XSD Attributes

All attributes are declared as simple types.

What is an Attribute?

Simple elements cannot have attributes. If an element has attributes, it is considered to be of a complex type. But the attribute itself is always declared as a simple type.

How to Define an Attribute?

The syntax for defining an attribute is:

<xs:attribute name="xxx" type="yyy"/>

where xxx is the name of the attribute and yyy specifies the data type of the attribute.

XML Schema has a lot of built-in data types. The most common types are:

  • xs:string
  • xs:decimal
  • xs:integer
  • xs:boolean
  • xs:date
  • xs:time


Here is an XML element with an attribute:

<lastname lang="EN">Smith</lastname>

And here is the corresponding attribute definition:

<xs:attribute name="lang" type="xs:string"/>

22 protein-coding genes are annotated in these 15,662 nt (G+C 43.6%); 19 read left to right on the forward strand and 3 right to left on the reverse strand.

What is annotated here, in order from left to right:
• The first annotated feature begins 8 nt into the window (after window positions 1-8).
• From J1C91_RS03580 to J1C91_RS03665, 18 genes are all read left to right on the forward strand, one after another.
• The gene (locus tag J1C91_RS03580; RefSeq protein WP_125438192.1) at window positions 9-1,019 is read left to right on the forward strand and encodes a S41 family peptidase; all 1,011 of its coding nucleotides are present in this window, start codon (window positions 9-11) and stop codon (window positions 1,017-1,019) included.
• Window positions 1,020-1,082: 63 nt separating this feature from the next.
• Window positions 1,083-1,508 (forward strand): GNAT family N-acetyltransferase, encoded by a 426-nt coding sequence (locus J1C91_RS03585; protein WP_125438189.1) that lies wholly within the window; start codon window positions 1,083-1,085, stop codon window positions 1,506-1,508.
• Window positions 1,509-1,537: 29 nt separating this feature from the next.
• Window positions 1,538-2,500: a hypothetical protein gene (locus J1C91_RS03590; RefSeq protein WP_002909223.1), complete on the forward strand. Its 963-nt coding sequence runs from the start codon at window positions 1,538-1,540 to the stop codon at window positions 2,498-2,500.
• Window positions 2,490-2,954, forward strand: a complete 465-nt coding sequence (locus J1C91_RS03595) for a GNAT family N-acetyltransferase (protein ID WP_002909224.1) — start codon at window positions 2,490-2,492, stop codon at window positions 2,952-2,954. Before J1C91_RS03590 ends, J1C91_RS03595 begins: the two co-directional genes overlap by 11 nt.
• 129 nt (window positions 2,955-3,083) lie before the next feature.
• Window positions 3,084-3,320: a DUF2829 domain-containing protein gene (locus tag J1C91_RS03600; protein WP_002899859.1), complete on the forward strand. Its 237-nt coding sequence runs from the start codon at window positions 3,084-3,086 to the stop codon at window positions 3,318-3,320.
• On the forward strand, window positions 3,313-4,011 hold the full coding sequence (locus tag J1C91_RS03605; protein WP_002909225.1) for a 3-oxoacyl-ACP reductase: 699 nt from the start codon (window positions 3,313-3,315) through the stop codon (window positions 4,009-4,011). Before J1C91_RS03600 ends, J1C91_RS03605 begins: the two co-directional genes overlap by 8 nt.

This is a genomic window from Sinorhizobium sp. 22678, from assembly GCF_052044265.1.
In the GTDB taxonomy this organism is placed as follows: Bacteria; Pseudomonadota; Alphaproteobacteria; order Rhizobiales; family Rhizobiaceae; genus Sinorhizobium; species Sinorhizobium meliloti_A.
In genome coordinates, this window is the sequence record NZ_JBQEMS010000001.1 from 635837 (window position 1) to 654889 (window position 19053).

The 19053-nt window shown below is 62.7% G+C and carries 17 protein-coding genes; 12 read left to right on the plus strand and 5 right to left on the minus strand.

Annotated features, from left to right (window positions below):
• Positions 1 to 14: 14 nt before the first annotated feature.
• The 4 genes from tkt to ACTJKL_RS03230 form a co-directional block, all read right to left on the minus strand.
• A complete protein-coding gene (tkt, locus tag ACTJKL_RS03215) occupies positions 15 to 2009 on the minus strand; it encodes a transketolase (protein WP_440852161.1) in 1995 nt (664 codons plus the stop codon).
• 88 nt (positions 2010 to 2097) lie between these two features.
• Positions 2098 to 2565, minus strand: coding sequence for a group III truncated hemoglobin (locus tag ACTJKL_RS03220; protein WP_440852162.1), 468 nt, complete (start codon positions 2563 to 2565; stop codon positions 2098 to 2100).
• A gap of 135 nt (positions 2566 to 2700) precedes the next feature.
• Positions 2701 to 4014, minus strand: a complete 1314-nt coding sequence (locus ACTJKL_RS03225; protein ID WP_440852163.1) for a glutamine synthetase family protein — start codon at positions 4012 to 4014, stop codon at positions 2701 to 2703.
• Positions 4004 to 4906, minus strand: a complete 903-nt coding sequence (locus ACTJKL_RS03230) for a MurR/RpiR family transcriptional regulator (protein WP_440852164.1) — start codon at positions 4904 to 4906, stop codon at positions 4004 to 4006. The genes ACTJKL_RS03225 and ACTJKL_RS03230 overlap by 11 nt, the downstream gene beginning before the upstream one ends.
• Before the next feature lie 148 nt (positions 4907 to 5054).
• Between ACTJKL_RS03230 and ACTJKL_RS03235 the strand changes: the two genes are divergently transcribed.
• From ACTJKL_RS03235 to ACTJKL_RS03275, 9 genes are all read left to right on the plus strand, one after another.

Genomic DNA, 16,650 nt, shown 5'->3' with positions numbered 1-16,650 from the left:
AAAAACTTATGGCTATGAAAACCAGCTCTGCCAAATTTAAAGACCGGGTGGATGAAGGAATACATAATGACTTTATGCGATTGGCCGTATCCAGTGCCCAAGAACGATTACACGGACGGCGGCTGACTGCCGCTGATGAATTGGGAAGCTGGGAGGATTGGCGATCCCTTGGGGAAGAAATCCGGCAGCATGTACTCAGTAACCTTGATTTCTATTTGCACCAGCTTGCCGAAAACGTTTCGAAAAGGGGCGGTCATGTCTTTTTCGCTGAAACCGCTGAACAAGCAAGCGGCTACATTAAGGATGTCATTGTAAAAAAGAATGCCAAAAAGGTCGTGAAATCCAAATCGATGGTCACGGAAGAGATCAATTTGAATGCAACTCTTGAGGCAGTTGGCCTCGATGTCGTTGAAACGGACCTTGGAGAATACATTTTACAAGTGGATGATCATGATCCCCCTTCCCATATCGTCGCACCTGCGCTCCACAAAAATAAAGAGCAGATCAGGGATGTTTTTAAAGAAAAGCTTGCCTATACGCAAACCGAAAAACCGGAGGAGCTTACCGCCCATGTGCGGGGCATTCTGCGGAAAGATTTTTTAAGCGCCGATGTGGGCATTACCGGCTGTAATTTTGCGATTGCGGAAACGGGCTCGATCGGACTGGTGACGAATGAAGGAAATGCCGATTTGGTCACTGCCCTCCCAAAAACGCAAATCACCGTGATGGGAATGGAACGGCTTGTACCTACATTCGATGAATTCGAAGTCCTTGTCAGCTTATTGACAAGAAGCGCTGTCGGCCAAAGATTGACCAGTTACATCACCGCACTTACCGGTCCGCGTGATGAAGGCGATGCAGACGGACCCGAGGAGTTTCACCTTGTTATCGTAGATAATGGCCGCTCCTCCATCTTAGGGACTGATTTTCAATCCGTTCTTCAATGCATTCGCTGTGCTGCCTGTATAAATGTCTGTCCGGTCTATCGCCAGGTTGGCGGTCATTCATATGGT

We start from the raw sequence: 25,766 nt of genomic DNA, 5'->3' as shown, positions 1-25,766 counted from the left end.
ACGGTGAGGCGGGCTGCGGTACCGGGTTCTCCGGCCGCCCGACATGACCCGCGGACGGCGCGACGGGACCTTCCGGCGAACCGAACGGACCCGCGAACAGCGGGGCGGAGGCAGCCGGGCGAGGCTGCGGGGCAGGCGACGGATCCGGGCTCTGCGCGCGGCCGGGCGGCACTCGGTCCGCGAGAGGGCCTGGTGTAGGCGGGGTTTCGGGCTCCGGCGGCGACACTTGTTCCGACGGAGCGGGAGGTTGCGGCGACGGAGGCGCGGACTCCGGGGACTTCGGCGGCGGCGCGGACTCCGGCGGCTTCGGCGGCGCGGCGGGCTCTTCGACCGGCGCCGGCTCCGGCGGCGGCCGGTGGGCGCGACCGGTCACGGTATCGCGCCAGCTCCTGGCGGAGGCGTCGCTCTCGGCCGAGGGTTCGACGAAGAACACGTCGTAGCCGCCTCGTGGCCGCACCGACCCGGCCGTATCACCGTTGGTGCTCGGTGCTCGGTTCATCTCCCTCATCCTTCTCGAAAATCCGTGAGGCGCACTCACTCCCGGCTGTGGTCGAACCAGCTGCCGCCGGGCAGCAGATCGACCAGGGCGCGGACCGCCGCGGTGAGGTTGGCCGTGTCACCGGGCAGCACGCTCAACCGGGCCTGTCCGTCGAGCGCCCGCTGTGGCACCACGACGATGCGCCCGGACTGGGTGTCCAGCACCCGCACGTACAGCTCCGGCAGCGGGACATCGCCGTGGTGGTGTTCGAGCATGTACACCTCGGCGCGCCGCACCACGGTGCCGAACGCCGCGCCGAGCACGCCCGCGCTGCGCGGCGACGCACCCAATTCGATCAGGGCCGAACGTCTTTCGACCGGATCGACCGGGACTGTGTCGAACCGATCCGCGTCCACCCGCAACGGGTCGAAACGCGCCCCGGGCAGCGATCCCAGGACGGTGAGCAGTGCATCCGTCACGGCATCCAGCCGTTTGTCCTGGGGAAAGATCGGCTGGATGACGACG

Default and Fixed Values for Attributes

Attributes may have a default value OR a fixed value specified.

A default value is automatically assigned to the attribute when no other value is specified.

In the following example the default value is "EN":

<xs:attribute name="lang" type="xs:string" default="EN"/>

A fixed value is also automatically assigned to the attribute, and you cannot specify another value.

In the following example the fixed value is "EN":

<xs:attribute name="lang" type="xs:string" fixed="EN"/>

Optional and Required Attributes

Attributes are optional by default. To specify that the attribute is required, use the "use" attribute:

<xs:attribute name="lang" type="xs:string" use="required"/>

Restrictions on Content

When an XML element or attribute has a data type defined, it puts restrictions on the element's or attribute's content.

If an XML element is of type "xs:date" and contains a string like "Hello World", the element will not validate.

With XML Schemas, you can also add your own restrictions to your XML elements and attributes. These restrictions are called facets. You can read more about facets in the next chapter.

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